Lyons Ferry is a 168-acre park situated at the confluence of the Palouse and Snake rivers. It once was home to early groups of the Palouse Indians. The park has more than 52,000 feet of shoreline and offers a variety of activities, including boating, fishing, hiking and swimming. Lyons Ferry was named for the ferry crossing that operated across the Snake River from the mid-1860s until the late-1960s, when it was replaced by the Lyons Ferry Bridge, also known as the Snake River Bridge.
Discover Pass: A Discover Pass is required for vehicle access to state parks for day use. For more information about the Discover Pass and exemptions, please visit the Discover Pass web page.
A pumpout facility is available, but it is managed by the Port of Columbia - Lyons Ferry Marina. It is a public marina with an accessible Edson pumpout and dump station. This facility is open from February to December.
Summer hours: Sunday through Thursday, 7 a.m. - 7 p.m.
Winter hours: Friday and Saturday, 7 a.m. - 9 p.m.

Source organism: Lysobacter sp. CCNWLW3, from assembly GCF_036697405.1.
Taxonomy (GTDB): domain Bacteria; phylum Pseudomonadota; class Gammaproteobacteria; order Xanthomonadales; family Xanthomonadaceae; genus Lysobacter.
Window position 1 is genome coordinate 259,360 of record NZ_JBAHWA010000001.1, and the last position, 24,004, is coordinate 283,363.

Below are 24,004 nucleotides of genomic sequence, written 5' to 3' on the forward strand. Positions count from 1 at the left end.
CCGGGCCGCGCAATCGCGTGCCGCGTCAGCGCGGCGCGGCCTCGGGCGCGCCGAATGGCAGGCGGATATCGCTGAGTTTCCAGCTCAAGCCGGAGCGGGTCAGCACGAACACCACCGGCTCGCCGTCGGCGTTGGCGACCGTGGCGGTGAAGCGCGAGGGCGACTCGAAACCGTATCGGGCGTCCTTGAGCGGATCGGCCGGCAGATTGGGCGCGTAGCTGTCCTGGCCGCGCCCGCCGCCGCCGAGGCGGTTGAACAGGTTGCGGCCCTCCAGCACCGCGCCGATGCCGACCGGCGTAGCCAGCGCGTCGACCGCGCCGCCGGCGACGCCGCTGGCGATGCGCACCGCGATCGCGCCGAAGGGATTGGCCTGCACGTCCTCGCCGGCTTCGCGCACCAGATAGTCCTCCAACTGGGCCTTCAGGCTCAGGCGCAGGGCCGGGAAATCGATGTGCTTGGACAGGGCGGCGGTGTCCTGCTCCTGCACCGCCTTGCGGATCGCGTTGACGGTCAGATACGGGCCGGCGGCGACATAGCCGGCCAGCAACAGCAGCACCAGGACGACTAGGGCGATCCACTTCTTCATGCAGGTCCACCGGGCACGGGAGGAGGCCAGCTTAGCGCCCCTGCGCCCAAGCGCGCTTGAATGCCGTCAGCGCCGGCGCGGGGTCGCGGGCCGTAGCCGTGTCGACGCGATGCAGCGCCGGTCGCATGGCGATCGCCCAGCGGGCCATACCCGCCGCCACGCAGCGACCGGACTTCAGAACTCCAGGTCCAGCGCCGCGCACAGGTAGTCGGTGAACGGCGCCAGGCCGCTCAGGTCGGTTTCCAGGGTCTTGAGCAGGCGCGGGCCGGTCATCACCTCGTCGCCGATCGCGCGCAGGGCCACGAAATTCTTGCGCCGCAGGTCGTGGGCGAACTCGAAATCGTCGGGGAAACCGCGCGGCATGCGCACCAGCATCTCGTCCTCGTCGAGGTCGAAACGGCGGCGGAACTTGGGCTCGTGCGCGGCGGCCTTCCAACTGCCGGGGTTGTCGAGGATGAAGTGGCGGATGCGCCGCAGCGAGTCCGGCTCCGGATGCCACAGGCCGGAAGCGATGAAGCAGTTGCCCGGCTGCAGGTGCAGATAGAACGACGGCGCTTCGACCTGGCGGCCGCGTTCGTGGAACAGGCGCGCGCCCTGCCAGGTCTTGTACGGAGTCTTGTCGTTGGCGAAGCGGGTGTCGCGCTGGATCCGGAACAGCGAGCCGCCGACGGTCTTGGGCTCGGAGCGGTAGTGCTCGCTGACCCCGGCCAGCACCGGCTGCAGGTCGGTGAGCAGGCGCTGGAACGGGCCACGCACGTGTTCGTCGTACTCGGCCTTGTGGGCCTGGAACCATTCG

There is a $5 fee for using the pumpout which also has a dedicated slip available for pumpout usage.
Located at the confluence of the Snake and Palouse rivers, Lyons Ferry was the dividing point for the Ice Age floods after they carved the Palouse River canyons more than 13,000 years ago. From the confluence, the flood waters then went west into the Pasco Basin and east (upriver) to Lewis¬ton, Idaho.
The Lyons Ferry area was home to a Palouse (Palus) Indian village. First written accounts of this village were documented by Lewis and Clark and the Corp of Discovery while passing through the area in October of 1805. Lyons Ferry was named for the ferry crossing that operated across the Snake River from 1860 until the late-1960s, when it was replaced by the existing bridge. In the fall of 1914, near present day Lyons Ferry State Park, the first Union Pacific Railroad locomotive crossed the Snake River on one of the largest bridges along the entire transcontinental route.
Lyons Ferry State Park is cooperatively managed by Washington State Parks and the U.S. Army Corps of Engineers. The park opened to the pub¬lic in 1971, and was operated by Washington State Parks until 2002, when operation was returned to the U.S. Army Corps of Engineers. In 2015, operation of the park was transferred back to Washington State Parks.